News & Politics

Ready to Fight: Has Obama Finally Shaken Up Washington?

The proposals outlined in the president's fiery speech aren't new, but the administration appears to be getting serious about fighting for them.

On Monday, Barack Obama proffered a deficit reduction package that would complement his call last week for a new focus on jobs. The proposals, especially the president's endorsement of the “Buffett Principle” -- which holds that the richest Americans should pay the same share of their incomes as their secretaries do – appears to have fired up the Democratic base.

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“This is not class warfare—it's math," became the line of the day, and even Firedoglake, a site known for attacking Obama from the left, acknowledged that while he “spent the first 2 1/2 years of his presidency courting” pundits and blue dog Democrats, Obama now appears to be “on the right track.”

Yet the president didn't offer a lot of new proposals in the jobs package he presented last week, nor in the deficit reduction plan he offered on Monday. Rather, he struck a new tone, which is itself significant. As the New York Times put it, “Obama confirmed... that he had entered a new, more combative phase of his presidency.”

Substance aside, the proposals have already had a salutary effect, refocusing the attention of a media obsessed with process onto a devastating jobs crisis to which they'd given short shrift over the past two years. The president and the Democratic leadership in Congress “pivoted” from an almost singular focus on deficits to the problems plaguing the real economy, and the media has pivoted right along with them.

In April, the president gave a speech in which he called the public debt, "the greatest long-term threat to America’s national security.” Shortly afterward, a study conducted by the National Journal looked at how often the words "unemployment" and "deficit" appeared in major publications and concluded, “major U.S. newspapers have increasingly shifted their attention away from coverage of unemployment in recent months while greatly intensifying their focus on the deficit.” The analysis, wrote the Journal, “portrays a dramatically shifting landscape of coverage over the past two years, as the debate over how to fix the federal deficit has risen to prominence and the question of how to handle still-high unemployment has faded from the media's consciousness.”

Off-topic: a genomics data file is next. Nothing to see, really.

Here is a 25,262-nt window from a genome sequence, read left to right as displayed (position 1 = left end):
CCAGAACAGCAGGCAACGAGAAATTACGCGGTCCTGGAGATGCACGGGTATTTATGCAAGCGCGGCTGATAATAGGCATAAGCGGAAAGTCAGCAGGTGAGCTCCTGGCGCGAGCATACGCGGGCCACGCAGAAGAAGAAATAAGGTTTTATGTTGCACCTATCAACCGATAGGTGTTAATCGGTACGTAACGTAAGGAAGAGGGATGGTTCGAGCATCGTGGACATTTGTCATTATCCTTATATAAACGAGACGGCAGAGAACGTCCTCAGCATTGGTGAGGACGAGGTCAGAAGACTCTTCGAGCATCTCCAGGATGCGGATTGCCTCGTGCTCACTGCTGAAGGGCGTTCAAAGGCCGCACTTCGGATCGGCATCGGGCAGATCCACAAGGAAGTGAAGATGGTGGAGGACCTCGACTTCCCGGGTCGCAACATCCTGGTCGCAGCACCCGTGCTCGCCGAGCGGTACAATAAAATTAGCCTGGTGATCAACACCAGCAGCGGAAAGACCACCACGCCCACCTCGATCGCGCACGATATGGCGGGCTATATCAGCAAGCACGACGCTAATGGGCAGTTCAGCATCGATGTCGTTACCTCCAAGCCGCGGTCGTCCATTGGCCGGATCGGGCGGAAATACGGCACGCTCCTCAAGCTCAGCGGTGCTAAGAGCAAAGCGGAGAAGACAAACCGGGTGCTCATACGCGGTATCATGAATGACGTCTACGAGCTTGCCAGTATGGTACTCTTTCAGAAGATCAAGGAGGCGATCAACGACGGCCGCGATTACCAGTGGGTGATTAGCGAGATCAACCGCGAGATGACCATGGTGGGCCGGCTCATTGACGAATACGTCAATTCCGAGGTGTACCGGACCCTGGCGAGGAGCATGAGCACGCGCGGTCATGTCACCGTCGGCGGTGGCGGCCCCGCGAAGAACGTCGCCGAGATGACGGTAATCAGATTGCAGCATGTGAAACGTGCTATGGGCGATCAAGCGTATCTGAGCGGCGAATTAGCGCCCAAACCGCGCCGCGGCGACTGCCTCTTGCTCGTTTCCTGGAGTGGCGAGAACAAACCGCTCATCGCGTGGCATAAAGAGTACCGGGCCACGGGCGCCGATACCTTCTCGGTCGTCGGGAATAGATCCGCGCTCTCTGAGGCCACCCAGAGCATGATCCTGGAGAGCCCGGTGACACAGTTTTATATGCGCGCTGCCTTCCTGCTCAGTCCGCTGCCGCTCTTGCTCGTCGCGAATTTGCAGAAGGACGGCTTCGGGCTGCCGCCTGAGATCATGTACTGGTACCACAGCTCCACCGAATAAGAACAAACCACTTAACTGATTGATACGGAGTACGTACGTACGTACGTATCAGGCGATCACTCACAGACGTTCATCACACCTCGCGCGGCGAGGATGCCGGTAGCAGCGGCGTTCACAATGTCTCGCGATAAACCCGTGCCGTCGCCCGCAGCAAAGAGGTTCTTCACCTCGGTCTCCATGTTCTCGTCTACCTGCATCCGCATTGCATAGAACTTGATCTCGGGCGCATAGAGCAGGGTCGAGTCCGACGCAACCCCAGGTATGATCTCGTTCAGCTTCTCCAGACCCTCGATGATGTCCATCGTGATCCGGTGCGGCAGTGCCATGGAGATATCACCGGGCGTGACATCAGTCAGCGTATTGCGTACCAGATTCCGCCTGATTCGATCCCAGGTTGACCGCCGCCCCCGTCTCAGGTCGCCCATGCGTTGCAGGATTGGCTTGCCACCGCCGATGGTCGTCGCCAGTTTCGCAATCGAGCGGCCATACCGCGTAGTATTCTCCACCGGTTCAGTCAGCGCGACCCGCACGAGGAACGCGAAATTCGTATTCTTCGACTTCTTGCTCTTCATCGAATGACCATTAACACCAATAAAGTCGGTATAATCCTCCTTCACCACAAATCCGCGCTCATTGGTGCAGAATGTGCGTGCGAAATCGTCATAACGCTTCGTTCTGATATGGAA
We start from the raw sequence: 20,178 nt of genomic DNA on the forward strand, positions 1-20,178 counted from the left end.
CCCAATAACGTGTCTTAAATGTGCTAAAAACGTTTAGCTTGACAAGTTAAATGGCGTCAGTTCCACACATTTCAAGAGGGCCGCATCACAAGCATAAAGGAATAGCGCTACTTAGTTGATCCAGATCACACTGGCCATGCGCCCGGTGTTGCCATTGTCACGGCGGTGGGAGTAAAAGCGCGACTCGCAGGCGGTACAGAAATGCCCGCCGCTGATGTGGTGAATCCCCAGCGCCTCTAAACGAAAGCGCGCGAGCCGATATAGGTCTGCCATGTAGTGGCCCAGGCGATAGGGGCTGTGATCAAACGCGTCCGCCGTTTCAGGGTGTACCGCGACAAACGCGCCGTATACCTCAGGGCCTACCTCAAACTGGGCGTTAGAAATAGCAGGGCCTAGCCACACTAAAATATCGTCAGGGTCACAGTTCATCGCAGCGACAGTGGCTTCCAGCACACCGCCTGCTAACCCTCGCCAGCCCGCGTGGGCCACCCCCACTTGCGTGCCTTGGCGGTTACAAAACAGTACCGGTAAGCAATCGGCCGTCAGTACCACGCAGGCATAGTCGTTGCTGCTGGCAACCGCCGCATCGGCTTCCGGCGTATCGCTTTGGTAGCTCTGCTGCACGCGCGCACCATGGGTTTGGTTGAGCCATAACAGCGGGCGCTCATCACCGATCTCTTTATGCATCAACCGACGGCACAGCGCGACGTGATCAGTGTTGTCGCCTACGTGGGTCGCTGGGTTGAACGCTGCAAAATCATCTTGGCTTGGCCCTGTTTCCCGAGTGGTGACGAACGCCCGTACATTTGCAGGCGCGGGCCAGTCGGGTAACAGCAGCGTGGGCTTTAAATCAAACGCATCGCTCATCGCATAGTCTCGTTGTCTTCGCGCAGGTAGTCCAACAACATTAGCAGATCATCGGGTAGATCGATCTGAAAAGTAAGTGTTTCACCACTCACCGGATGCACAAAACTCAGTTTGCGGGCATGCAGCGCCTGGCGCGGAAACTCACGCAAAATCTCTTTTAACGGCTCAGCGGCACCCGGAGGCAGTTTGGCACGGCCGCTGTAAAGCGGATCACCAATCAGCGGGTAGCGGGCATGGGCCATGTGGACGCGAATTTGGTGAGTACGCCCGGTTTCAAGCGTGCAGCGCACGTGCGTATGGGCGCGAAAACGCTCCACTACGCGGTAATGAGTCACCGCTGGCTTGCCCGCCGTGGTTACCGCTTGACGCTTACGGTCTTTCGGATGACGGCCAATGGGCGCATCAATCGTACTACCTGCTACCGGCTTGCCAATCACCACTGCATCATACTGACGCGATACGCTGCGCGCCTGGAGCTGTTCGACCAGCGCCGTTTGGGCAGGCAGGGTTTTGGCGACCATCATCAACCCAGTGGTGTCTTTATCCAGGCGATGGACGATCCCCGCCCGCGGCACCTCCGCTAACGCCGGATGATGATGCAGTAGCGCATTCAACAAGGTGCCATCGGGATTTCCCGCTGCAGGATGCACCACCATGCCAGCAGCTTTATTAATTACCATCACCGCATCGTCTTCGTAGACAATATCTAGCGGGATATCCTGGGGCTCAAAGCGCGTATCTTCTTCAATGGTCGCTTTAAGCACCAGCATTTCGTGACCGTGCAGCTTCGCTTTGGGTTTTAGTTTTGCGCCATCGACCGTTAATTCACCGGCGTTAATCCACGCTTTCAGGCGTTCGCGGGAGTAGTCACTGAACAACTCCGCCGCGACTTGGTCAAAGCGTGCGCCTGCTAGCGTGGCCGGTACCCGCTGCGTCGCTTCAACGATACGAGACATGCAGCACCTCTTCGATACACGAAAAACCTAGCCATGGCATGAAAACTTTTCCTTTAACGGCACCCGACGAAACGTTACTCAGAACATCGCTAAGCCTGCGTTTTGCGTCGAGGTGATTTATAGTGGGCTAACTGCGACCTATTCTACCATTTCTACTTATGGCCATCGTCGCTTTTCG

But on September 8, Obama took to the podium and delivered an impassioned speech urging Congress to do something about the unemployment situation immediately and accusing those who would block a jobs bill of putting party before country. The proposals he offered resulted in a dramatic change in the media's focus. As Pew's Project for Excellence in Journalism noted, “The troubled U.S. economy was the No. 1 story last week, and for the third week in a row, President Obama’s September 8 job creation speech and plan were the central themes in that economic coverage.” The economy accounted for 28 percent of the “news hole” the week Obama delivered his speech, and 20 percent last week.

The question of whether Obama has used his bully pulpit as effectively as he might have has been central to the often angry debate among progressives over the Obama presidency. Last month, psychologist Drew Westen penned a much-discussed op-ed in the New York Times accusing the administration of not doing enough to advance a genuinely progressive economic narrative. “The stories our leaders tell us matter,” he wrote, “probably almost as much as the stories our parents tell us as children, because they orient us to what is, what could be, and what should be; to the worldviews they hold and to the values they hold sacred.”

Dismissing his thesis as “nonsense,” Jonathan Chait wrote in the New Republic that Westen was indulging “a liberal fantasy” that was “unusually fixated on the power of words.” In Westen's view, wrote Chait, “every known impediment to legislative progress -- special interest lobbying, the filibuster, macroeconomic conditions, not to mention certain settled beliefs of public opinion -- are but tiny stick huts trembling in the face of the atomic bomb of the presidential speech.”

While Chait is certainly correct that a speech by the president can't move mountains – or entrenched public opinion – the shift in the news media's attention suggests that a speech certainly can refocus the public discourse.